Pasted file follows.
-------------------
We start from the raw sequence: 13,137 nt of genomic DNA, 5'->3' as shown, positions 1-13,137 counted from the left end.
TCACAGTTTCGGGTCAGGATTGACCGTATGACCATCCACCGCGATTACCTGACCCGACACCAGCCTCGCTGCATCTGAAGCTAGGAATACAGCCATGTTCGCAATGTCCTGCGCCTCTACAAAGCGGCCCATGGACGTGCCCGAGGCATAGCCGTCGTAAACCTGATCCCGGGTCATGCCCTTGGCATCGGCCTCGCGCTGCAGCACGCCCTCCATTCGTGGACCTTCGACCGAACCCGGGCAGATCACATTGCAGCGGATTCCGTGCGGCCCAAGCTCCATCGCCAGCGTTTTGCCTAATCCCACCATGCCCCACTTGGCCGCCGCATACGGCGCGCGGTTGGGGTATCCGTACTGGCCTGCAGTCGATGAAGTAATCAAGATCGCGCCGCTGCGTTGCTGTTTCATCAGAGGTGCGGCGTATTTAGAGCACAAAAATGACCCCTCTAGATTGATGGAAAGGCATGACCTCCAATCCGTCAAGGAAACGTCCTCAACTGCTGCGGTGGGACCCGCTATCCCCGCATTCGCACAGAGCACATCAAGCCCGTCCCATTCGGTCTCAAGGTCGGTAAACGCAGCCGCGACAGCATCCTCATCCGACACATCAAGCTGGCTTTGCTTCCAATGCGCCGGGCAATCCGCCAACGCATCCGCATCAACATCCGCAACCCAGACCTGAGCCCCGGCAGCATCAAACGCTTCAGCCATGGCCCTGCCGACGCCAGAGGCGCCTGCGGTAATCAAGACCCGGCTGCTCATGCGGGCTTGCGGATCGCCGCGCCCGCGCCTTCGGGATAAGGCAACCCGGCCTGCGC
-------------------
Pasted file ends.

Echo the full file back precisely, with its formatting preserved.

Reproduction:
We start from the raw sequence: 13,137 nt of genomic DNA, 5'->3' as shown, positions 1-13,137 counted from the left end.
TCACAGTTTCGGGTCAGGATTGACCGTATGACCATCCACCGCGATTACCTGACCCGACACCAGCCTCGCTGCATCTGAAGCTAGGAATACAGCCATGTTCGCAATGTCCTGCGCCTCTACAAAGCGGCCCATGGACGTGCCCGAGGCATAGCCGTCGTAAACCTGATCCCGGGTCATGCCCTTGGCATCGGCCTCGCGCTGCAGCACGCCCTCCATTCGTGGACCTTCGACCGAACCCGGGCAGATCACATTGCAGCGGATTCCGTGCGGCCCAAGCTCCATCGCCAGCGTTTTGCCTAATCCCACCATGCCCCACTTGGCCGCCGCATACGGCGCGCGGTTGGGGTATCCGTACTGGCCTGCAGTCGATGAAGTAATCAAGATCGCGCCGCTGCGTTGCTGTTTCATCAGAGGTGCGGCGTATTTAGAGCACAAAAATGACCCCTCTAGATTGATGGAAAGGCATGACCTCCAATCCGTCAAGGAAACGTCCTCAACTGCTGCGGTGGGACCCGCTATCCCCGCATTCGCACAGAGCACATCAAGCCCGTCCCATTCGGTCTCAAGGTCGGTAAACGCAGCCGCGACAGCATCCTCATCCGACACATCAAGCTGGCTTTGCTTCCAATGCGCCGGGCAATCCGCCAACGCATCCGCATCAACATCCGCAACCCAGACCTGAGCCCCGGCAGCATCAAACGCTTCAGCCATGGCCCTGCCGACGCCAGAGGCGCCTGCGGTAATCAAGACCCGGCTGCTCATGCGGGCTTGCGGATCGCCGCGCCCGCGCCTTCGGGATAAGGCAACCCGGCCTGCGC